The essential guide to swine flu

All you need to know about swine flu when your pregnant...


Swine flu is a bigger risk to pregnant women because…

When you’re pregnant, changes happen to your immune system to prevent your body attacking the unborn baby, which it may see as a foreign body. This means mums are more vulnerable, not just to swine flu but all infections. The extreme risk of having a virus for mums-to-be is miscarriage plus other complications such as pneumonia and dehydration. That’s why it’s important to contact your GP as soon as you think anything’s wrong.

Look out for sudden tiredness as a possible Swine Flu symptom

Young children are at greater risk because…

Young children’s immune systems are still developing. Children up to the age of 1 with swine flu are prescribed antivirals suitable for their bodies rather than the Tamiflu you’ll have heard about in the press.

If you have a fever or other potential symptoms, call your doctor and let your midwife know too

You know it’s swine flu when…

Swine flu has a lot of the regular symptoms of flu, but especially a fever generally of 38ºC or greater, lack of energy and appetite, and coughing. “Some people report diarrhoea too,” says Boots pharmacist Angela Chalmers. “If in any doubt about symptoms, phone your GP straight away.”

A runny nose may be one of the symptoms of swine flu

Staying indoors away from public places isn’t a failsafe way to avoid swine flu…

But be sensible – if you touch shared surfaces like PIN keypads at a cashpoint, use anti-bacterial hand spray afterwards. If you blow your nose, use a tissue and throw it away, to get rid of the germs. Make hand washing a habit.

Swine flu vaccine for ALL pregnant women, health experts have urged

If you’re pregnant and diagnosed with swine flu…

You’ll be prescribed a ‘pregnancy friendly’ version of Tamiflu, the drug used to treat swine flu, called Relenza. It’s inhaled so it doesn’t get into your bloodstream as much as Tamiflu would.

“Pregnant women can take antivirals safely on the advice of a doctor,” says Chief Medical Officer Sir Liam Donaldson. “The Department of Health has a stockpile of Relenza.  If you’re pregnant, it’s important to contact your GP if you think you have swine flu – and let them know that you’re pregnant. They will then advise you on what is best to do.”

A healthy diet will ensure you and your growing baby get all the vitamins and minerals you need

If you’re worried you’re at risk…

Get healthy! Fruit and veg, lots of water and vitamins are important for pregnant mums and young children anyway. “Prevention is better than cure,” says Angela Chalmers. “Practice good hand hygiene by using hand sprays and washing your hands regularly. And take your pregnancy multivitamins religiously!”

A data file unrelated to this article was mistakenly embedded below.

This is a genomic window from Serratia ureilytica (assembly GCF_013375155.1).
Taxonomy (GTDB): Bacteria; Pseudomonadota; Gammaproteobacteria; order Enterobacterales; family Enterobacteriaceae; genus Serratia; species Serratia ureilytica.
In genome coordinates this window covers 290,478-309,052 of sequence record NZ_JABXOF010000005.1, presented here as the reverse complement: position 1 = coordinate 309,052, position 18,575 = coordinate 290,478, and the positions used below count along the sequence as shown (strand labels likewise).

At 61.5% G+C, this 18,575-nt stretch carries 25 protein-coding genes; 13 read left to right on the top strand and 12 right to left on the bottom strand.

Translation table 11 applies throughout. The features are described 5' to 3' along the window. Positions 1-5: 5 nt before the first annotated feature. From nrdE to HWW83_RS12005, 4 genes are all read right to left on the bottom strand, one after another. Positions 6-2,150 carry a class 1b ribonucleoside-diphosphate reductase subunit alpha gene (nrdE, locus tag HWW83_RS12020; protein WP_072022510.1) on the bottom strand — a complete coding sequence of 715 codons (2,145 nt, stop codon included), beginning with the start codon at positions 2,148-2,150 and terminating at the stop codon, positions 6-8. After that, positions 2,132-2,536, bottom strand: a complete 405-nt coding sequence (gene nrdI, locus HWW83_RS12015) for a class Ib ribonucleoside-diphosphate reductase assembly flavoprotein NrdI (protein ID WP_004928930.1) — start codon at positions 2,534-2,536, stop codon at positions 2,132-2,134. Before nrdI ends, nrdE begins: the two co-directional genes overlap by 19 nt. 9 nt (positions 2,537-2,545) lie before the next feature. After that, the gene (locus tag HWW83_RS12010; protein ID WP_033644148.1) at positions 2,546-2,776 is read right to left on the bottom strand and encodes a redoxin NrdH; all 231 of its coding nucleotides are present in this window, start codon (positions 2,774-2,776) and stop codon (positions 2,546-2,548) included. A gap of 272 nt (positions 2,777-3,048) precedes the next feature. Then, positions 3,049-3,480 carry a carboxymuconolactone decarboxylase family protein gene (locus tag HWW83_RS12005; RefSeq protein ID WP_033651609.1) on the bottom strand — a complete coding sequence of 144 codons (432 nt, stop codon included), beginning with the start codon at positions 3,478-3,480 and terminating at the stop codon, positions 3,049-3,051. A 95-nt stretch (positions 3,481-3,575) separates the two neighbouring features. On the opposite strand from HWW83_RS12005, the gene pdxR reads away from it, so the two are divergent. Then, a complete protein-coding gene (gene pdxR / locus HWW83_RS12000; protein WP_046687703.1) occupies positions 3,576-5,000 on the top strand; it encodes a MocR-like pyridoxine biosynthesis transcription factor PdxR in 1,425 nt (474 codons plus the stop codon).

Make sure your doctor knows you are trying to conceive when you have vaccinations for travel done.

Who’ll get the vaccine and when…

  • There are contracts in place for 132 million doses of the jab – enough for everyone to have the required two shots.
  • Nearly 55 million doses should be available by the end of the year

If the vaccine programme is granted approval by European regulators later this month, it will roll out in a particular order:

1. In October, people six months to 65 years old considered at-risk, such as those with diabetes, heart disease or a weak immune system, will be vaccinated.

2. Pregnant women will be next.

3. Front-line health and social care workers will then be vaccinated at the same time

4. People living with patients with suppressed immune systems and those over 65 in at-risk groups will follow.

5. By the middle of winter it will be decided whether the vaccines will be offered to healthy people.

There may be a mass inoculation campaign this winter

How do I get help?

As the winter progresses, see for the National Pandemic Flu Service page, or call 08001513513. A department of health spokesperson advises to contact your GP rather than the hotline if you:

  • Have a serious underlying illness
  • Are pregnant
  • Have a sick child under 1 year old
  • Your condition suddenly gets much worse or is still getting worse after seven days (five for a child).

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